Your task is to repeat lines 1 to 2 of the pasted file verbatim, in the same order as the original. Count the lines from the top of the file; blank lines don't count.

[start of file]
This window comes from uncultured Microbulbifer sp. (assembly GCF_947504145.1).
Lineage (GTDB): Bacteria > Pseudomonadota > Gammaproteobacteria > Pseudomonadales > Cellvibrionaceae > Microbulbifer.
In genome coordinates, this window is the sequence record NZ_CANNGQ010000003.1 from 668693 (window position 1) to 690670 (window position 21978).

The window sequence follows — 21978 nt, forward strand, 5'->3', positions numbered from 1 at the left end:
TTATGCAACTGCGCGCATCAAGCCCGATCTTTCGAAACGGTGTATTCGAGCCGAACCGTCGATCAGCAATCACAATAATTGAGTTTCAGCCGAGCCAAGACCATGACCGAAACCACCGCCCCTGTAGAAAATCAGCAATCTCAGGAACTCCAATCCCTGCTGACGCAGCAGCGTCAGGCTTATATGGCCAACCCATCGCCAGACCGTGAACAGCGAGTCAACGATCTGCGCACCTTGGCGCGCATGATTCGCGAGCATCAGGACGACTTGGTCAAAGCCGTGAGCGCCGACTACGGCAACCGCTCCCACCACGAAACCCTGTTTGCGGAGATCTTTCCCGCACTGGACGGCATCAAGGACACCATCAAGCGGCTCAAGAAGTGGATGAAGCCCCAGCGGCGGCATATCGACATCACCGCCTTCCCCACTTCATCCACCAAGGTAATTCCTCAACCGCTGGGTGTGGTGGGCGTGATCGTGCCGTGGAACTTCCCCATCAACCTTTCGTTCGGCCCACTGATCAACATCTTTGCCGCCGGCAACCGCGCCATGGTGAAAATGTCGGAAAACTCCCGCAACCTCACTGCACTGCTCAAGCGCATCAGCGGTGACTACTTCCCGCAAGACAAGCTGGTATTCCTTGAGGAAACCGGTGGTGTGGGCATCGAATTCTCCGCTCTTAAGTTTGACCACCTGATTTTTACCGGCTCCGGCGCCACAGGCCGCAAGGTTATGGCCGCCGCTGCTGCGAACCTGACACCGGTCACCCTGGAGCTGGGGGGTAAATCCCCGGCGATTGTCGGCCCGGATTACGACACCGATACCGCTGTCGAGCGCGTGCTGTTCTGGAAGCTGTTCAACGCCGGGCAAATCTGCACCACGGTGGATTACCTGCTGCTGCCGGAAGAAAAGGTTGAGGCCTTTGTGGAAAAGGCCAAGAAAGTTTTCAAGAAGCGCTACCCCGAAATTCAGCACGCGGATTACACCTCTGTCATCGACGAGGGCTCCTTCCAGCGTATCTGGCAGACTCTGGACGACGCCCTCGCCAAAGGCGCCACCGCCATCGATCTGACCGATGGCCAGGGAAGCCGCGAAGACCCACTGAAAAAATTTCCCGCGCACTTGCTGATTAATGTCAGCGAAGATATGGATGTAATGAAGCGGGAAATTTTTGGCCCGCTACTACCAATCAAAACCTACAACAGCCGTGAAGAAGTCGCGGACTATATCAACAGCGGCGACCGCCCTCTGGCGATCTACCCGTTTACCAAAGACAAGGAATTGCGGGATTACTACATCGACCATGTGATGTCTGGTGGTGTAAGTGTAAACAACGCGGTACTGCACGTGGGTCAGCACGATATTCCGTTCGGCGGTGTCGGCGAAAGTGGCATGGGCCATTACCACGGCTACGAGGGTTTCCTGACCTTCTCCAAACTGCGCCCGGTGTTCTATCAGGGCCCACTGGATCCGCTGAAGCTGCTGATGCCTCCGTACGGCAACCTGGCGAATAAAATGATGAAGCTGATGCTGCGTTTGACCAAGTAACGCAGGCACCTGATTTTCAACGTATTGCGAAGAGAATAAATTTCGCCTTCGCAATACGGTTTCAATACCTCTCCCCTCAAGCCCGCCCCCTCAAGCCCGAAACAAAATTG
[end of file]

This window comes from uncultured Microbulbifer sp. (assembly GCF_947504145.1).
Lineage (GTDB): Bacteria > Pseudomonadota > Gammaproteobacteria > Pseudomonadales > Cellvibrionaceae > Microbulbifer.